“They can carry supplies, ammo, MREs,” Pierret told Insider, referring to the sealed Meals Ready to Eat that troops eat in the field. “An AAV is also a very good casualty evacuation platform.”
On land, additional gear can be stored externally.
Marines can also live inside an AAV if necessary.
An amphibious assault vehicle is big enough to serve as an armored battle camper when necessary. Some Marines are said to call it a battle RV.
Sgt. Juan Torres Jr., a section leader, told Insider that he once lived out of an AAV for almost a month and a half. “You’re out in the field,” he said, “This is your home.”
Marines can even shower in them.
Theoretically, there is supposed to be air circulating inside the vehicle, but when it’s packed with Marines and the engine is running, it gets really hot, one Marine told Insider.
“A couple days in the field, and we’re smelly,” they said.
AAV crews can shower in their tracks using five gallon jugs filled with water carried onboard or stored in the hull. The AAV can hold up to 171 gallons of any liquid.
It takes a ton of maintenance to keep these old amtracs operational.
A few hours of training can require as much as four times as much prep work and maintenance, Torres told Insider.
“The four hours of cool stuff we get to do adds up to about 16 hours of hard work and preparation if not more,” he said.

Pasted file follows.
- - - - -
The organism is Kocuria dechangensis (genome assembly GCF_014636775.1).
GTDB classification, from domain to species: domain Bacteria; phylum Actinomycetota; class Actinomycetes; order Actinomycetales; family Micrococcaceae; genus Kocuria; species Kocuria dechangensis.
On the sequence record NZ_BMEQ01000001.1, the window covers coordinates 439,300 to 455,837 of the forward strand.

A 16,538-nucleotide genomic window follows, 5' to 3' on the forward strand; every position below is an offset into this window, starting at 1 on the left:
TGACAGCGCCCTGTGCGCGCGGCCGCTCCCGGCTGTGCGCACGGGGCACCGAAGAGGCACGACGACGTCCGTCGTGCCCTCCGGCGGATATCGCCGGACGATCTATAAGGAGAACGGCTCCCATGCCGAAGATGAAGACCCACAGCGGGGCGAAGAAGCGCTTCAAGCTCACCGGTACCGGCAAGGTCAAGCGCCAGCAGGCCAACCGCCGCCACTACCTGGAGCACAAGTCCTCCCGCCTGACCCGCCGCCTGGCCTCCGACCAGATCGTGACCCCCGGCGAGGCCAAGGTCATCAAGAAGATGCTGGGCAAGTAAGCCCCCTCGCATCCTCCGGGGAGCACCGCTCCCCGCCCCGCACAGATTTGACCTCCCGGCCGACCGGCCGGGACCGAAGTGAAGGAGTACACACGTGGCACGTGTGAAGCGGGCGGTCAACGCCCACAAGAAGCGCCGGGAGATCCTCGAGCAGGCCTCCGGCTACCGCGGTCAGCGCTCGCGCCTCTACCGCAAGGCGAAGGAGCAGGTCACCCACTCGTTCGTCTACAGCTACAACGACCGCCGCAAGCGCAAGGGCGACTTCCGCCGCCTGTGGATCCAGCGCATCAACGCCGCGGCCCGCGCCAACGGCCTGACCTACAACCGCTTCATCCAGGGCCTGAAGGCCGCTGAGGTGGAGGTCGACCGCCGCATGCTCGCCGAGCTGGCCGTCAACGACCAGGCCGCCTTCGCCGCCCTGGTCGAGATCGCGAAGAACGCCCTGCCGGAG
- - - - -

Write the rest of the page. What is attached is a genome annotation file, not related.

At the same briefing, Brett McGurk the special presidential envoy for the Global Coalition to Counter ISIS, said the flow of foreign fighters had nearly stopped, and the group’s funding is at its “lowest level ever.”
McGurk pointed to ISIS’ own propaganda, which “about a year ago” stopped advising foreign fighters to come to Syria as the group was losing badly on the ground.
ISIS used to hold significant cities and oilfields in Iraq and Syria, but recent US-backed offensives have relegated them to a section of desert along the Iraqi-Syrian border, effectively trapping them.
Initially, after declaring the “caliphate,” or territory under ISIS’ ultra-hardline Islamic control in 2014, ISIS fighters proved potent on the battlefield rolling back Iraqi security forces. But after a US-led intervention that ultimately gained support from 75 countries, the terror group has nearly imploded.